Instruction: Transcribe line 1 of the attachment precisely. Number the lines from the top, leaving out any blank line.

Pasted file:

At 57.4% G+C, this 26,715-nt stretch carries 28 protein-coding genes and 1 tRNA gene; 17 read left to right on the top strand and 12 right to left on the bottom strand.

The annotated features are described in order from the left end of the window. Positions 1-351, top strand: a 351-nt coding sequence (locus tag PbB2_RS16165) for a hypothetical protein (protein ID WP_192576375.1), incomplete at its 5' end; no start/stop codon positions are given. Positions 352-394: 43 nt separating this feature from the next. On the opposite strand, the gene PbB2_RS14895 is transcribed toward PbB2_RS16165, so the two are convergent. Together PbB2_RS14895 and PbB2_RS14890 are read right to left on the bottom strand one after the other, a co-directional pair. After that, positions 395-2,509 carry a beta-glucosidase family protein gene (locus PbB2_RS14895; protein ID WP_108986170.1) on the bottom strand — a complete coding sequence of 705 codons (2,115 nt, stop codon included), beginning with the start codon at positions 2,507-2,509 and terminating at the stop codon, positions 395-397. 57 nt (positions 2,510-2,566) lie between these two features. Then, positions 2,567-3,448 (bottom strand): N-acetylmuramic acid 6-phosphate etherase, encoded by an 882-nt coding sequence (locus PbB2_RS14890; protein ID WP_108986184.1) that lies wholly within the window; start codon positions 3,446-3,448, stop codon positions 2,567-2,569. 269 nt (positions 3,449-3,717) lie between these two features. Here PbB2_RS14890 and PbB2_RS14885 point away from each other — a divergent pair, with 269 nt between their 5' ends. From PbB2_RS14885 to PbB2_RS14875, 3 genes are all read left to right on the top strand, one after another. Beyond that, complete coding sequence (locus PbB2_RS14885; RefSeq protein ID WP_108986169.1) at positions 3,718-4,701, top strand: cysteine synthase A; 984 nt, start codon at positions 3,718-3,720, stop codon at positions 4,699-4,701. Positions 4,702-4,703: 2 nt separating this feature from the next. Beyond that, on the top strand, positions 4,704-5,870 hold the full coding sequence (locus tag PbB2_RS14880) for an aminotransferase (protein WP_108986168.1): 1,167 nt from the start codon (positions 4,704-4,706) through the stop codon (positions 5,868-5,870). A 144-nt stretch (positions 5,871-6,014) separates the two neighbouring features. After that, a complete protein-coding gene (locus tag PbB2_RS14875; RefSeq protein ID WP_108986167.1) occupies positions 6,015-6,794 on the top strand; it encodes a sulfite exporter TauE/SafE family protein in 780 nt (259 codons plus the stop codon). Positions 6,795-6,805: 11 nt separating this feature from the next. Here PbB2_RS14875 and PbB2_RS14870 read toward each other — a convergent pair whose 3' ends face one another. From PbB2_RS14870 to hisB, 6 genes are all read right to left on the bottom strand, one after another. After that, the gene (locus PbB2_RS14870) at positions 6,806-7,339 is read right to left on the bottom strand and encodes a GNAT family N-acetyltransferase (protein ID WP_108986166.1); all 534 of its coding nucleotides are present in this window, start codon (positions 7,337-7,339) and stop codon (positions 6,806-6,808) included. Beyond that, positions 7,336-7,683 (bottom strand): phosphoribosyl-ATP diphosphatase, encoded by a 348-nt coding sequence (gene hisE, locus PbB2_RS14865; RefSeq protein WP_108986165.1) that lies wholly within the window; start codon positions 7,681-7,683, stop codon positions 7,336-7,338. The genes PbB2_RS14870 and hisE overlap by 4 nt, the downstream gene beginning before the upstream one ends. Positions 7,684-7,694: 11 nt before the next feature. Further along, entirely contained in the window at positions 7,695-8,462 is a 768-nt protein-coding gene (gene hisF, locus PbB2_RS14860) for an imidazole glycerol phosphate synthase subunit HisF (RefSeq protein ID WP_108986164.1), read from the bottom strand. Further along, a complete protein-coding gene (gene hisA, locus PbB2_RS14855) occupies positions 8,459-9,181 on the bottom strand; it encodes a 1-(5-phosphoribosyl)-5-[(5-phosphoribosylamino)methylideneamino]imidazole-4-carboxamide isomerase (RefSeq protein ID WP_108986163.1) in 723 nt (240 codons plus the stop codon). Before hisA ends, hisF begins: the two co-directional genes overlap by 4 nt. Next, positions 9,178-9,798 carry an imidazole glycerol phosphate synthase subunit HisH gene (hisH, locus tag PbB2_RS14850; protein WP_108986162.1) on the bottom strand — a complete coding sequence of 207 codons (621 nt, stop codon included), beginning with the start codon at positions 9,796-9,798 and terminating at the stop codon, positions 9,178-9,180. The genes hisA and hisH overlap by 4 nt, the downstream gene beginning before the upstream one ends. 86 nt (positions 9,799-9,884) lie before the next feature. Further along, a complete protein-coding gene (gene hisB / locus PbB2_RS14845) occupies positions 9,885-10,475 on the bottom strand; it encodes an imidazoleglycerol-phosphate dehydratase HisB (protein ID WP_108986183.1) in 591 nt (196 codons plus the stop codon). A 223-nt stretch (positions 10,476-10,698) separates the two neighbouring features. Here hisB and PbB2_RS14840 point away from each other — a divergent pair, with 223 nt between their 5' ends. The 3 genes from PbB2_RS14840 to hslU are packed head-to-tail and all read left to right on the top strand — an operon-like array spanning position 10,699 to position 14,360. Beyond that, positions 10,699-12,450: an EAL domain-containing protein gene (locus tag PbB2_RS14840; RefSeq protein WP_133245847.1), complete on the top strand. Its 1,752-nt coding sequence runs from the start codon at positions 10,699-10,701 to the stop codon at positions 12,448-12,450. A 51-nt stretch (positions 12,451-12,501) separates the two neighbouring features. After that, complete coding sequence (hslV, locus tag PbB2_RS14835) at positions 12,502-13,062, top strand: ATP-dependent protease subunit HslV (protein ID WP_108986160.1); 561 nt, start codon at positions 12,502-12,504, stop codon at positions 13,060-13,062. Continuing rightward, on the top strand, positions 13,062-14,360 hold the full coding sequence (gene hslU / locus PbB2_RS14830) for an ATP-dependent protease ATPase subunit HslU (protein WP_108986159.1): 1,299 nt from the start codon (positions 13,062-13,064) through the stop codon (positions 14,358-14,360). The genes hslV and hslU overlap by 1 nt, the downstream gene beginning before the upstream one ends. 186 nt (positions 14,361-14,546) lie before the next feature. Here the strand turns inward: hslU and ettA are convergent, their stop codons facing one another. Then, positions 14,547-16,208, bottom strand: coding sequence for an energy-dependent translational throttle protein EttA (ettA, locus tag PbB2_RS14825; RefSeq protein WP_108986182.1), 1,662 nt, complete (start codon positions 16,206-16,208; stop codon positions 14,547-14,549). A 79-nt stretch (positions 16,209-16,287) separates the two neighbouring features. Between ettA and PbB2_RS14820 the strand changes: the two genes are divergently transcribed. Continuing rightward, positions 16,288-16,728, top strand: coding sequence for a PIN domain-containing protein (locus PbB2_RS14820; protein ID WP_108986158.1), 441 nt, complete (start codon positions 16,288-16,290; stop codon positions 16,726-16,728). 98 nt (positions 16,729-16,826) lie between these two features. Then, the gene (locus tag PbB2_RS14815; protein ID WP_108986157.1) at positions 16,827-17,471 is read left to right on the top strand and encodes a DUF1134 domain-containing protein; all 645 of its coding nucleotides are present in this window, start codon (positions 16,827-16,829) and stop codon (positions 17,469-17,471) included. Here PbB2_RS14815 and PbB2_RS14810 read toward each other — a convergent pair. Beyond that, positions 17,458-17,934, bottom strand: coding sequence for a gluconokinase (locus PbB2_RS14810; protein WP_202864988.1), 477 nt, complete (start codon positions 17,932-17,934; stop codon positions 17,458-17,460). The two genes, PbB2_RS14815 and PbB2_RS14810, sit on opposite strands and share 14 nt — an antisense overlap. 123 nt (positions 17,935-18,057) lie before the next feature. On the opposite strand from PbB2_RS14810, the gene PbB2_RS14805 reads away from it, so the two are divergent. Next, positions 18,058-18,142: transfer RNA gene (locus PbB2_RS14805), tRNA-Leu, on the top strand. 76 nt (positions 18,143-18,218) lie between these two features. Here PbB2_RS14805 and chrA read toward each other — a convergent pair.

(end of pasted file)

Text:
At 57.4% G+C, this 26,715-nt stretch carries 28 protein-coding genes and 1 tRNA gene; 17 read left to right on the top strand and 12 right to left on the bottom strand.